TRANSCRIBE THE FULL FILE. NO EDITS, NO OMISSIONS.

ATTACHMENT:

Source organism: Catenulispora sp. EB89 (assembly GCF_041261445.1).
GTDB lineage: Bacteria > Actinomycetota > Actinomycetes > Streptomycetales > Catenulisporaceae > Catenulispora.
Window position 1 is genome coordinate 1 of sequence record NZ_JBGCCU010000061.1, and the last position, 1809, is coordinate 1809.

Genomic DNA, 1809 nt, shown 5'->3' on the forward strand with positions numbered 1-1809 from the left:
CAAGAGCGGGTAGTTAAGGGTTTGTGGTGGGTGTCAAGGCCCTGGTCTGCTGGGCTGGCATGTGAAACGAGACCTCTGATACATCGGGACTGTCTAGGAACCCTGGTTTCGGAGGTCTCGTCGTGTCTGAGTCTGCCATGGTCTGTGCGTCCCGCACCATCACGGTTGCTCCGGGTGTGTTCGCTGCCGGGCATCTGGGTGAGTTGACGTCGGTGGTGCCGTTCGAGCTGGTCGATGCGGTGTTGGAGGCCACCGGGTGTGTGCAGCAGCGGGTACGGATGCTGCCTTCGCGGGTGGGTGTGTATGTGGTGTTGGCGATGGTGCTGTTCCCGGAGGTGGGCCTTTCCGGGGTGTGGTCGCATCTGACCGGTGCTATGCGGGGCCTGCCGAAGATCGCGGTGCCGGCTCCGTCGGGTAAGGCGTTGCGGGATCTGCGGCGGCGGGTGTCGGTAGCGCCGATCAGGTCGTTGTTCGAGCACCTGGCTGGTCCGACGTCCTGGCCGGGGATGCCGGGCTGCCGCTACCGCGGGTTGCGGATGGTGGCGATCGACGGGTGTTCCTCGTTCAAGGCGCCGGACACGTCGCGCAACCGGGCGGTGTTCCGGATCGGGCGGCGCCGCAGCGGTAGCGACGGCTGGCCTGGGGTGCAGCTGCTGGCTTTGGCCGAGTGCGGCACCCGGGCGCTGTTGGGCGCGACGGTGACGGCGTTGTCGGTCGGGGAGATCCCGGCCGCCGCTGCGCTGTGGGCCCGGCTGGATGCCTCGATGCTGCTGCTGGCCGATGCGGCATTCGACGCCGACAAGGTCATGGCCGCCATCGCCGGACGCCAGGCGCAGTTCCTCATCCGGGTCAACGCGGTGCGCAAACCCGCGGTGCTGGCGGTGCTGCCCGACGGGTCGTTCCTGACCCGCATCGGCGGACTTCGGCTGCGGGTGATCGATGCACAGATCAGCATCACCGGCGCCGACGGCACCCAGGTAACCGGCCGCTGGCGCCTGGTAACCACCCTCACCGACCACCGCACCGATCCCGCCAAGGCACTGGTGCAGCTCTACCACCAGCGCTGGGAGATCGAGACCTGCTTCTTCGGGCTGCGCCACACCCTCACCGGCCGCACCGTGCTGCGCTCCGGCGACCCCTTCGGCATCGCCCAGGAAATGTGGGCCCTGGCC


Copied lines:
Source organism: Catenulispora sp. EB89 (assembly GCF_041261445.1).
GTDB lineage: Bacteria > Actinomycetota > Actinomycetes > Streptomycetales > Catenulisporaceae > Catenulispora.
Window position 1 is genome coordinate 1 of sequence record NZ_JBGCCU010000061.1, and the last position, 1809, is coordinate 1809.

Genomic DNA, 1809 nt, shown 5'->3' on the forward strand with positions numbered 1-1809 from the left:
CAAGAGCGGGTAGTTAAGGGTTTGTGGTGGGTGTCAAGGCCCTGGTCTGCTGGGCTGGCATGTGAAACGAGACCTCTGATACATCGGGACTGTCTAGGAACCCTGGTTTCGGAGGTCTCGTCGTGTCTGAGTCTGCCATGGTCTGTGCGTCCCGCACCATCACGGTTGCTCCGGGTGTGTTCGCTGCCGGGCATCTGGGTGAGTTGACGTCGGTGGTGCCGTTCGAGCTGGTCGATGCGGTGTTGGAGGCCACCGGGTGTGTGCAGCAGCGGGTACGGATGCTGCCTTCGCGGGTGGGTGTGTATGTGGTGTTGGCGATGGTGCTGTTCCCGGAGGTGGGCCTTTCCGGGGTGTGGTCGCATCTGACCGGTGCTATGCGGGGCCTGCCGAAGATCGCGGTGCCGGCTCCGTCGGGTAAGGCGTTGCGGGATCTGCGGCGGCGGGTGTCGGTAGCGCCGATCAGGTCGTTGTTCGAGCACCTGGCTGGTCCGACGTCCTGGCCGGGGATGCCGGGCTGCCGCTACCGCGGGTTGCGGATGGTGGCGATCGACGGGTGTTCCTCGTTCAAGGCGCCGGACACGTCGCGCAACCGGGCGGTGTTCCGGATCGGGCGGCGCCGCAGCGGTAGCGACGGCTGGCCTGGGGTGCAGCTGCTGGCTTTGGCCGAGTGCGGCACCCGGGCGCTGTTGGGCGCGACGGTGACGGCGTTGTCGGTCGGGGAGATCCCGGCCGCCGCTGCGCTGTGGGCCCGGCTGGATGCCTCGATGCTGCTGCTGGCCGATGCGGCATTCGACGCCGACAAGGTCATGGCCGCCATCGCCGGACGCCAGGCGCAGTTCCTCATCCGGGTCAACGCGGTGCGCAAACCCGCGGTGCTGGCGGTGCTGCCCGACGGGTCGTTCCTGACCCGCATCGGCGGACTTCGGCTGCGGGTGATCGATGCACAGATCAGCATCACCGGCGCCGACGGCACCCAGGTAACCGGCCGCTGGCGCCTGGTAACCACCCTCACCGACCACCGCACCGATCCCGCCAAGGCACTGGTGCAGCTCTACCACCAGCGCTGGGAGATCGAGACCTGCTTCTTCGGGCTGCGCCACACCCTCACCGGCCGCACCGTGCTGCGCTCCGGCGACCCCTTCGGCATCGCCCAGGAAATGTGGGCCCTGGCC